Autecology, ethnobotany and agronomy of Balsamorhiza sagitta: Northwestern Plateau, British Columbia




Chambers, Kimberlee

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This research examines an edible and medicinal plant species, Balsamorhiza sagittata Pursh (Nutt) (balsamroot, or spring sunflower). Included are: 1) a study of literature concerning previous uses and potential agronomic applications of B. sagittata; 2) an ecological study to assess the general habitat requirements of B. sagittata at three populations in the Northwestern Plateau of British Columbia; and 3) an agronomic study of B. sagittata, the main purpose of which is to explore the development of the species in a cropping system or as a horticulture plant. Ethnobotanical literature confirms that B. sagittata has a long tradition as a highly significant food and medicinal resource on the Northern plateau. A review of botanical and range literature indicates that the species is an ecologically important forb in sagebrush ecosystems. Ecological data collectci:l was significantly different between the field sites. The only variable that was statistically similar at the Pavilion Mountain, Hat Creek Valley and Botanie Valley research locations was the number of blooms on the B. sagittata plants. Furthermore the data did not indicate significant correlations to explain variation in the number of B. sagittata plants between sample plots. Preliminary agronomic experiments indicate that B. sagittata can be propagated by seed, both in a greenhouse and at a field location. Treating seeds with ethylene before stratification significantly increased seed germination.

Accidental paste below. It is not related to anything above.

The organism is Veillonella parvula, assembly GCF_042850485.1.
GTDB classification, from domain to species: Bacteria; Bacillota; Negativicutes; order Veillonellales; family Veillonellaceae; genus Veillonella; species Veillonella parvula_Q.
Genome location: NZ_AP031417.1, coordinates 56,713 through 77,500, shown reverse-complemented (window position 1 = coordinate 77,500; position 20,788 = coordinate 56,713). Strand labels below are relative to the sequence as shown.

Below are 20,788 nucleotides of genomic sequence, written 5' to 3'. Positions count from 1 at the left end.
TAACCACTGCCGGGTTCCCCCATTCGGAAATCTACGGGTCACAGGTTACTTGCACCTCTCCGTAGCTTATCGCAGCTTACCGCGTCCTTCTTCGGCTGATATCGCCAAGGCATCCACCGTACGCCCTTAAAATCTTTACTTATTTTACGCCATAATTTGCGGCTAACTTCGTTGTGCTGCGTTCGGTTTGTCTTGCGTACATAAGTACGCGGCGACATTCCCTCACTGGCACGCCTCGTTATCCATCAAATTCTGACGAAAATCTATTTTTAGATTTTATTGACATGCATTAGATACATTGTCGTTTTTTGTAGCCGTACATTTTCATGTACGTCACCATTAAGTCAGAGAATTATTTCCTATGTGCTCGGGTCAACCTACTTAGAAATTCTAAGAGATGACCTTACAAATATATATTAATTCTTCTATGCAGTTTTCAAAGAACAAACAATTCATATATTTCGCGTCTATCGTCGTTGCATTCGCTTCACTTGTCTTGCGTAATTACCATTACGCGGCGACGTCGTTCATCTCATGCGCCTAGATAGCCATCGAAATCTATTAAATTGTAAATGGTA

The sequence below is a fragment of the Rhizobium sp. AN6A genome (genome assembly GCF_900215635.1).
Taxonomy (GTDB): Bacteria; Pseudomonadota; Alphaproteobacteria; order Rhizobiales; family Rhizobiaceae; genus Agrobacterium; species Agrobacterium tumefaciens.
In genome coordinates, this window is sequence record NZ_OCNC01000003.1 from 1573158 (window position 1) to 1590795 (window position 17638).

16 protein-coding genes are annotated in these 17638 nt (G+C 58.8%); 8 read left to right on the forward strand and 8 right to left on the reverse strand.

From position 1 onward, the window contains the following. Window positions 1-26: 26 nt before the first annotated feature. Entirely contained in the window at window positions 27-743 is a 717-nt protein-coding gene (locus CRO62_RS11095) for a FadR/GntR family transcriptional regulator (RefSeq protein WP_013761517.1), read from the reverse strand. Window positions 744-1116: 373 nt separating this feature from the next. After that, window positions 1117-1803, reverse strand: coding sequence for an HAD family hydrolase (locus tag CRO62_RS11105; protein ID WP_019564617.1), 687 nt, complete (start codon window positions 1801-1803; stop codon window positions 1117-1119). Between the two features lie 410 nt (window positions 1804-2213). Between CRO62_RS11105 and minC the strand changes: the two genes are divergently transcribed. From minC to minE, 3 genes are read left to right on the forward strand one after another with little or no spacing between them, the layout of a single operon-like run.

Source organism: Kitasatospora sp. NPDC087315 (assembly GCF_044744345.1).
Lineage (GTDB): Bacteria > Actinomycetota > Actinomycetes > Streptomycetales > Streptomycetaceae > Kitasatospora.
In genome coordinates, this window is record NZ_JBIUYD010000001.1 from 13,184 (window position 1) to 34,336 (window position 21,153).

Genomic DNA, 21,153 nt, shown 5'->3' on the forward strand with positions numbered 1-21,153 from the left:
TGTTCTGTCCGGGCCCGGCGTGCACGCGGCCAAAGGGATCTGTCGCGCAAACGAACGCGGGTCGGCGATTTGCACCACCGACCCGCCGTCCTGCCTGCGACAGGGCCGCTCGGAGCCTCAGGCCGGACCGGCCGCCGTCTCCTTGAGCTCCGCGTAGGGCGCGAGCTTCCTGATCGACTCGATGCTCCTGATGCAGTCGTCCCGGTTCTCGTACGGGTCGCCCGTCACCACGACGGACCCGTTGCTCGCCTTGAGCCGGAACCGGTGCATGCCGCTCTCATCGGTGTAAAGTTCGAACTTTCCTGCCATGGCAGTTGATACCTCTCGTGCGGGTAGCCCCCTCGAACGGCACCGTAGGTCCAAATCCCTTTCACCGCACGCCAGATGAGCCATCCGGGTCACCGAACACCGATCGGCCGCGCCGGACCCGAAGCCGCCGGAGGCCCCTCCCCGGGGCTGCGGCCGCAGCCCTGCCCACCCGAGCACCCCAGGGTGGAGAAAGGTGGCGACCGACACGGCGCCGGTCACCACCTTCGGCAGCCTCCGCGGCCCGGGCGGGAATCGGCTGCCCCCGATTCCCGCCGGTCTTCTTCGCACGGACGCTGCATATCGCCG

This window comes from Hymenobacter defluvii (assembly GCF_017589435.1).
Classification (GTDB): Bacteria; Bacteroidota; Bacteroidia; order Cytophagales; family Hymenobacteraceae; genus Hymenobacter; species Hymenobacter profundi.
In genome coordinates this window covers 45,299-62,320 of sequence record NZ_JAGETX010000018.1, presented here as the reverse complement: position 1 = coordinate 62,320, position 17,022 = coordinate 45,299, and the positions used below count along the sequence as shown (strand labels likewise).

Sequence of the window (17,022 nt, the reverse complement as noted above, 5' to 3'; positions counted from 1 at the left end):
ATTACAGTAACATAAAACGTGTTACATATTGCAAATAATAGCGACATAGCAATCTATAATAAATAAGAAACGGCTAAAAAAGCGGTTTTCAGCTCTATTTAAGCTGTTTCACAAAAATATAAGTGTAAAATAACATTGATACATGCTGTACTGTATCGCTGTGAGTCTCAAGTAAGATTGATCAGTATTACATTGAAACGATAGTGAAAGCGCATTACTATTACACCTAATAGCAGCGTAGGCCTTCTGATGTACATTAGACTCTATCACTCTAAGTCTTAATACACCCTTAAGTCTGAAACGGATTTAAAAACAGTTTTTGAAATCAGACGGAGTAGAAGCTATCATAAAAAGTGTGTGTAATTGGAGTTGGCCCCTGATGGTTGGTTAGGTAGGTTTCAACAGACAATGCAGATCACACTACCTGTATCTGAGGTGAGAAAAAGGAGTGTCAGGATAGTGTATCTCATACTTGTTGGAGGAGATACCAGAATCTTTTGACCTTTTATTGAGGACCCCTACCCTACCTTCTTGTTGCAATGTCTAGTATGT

edible plants, Arrowleaf balsamroot, medicinal plants, agronomic experiments, ethnobotany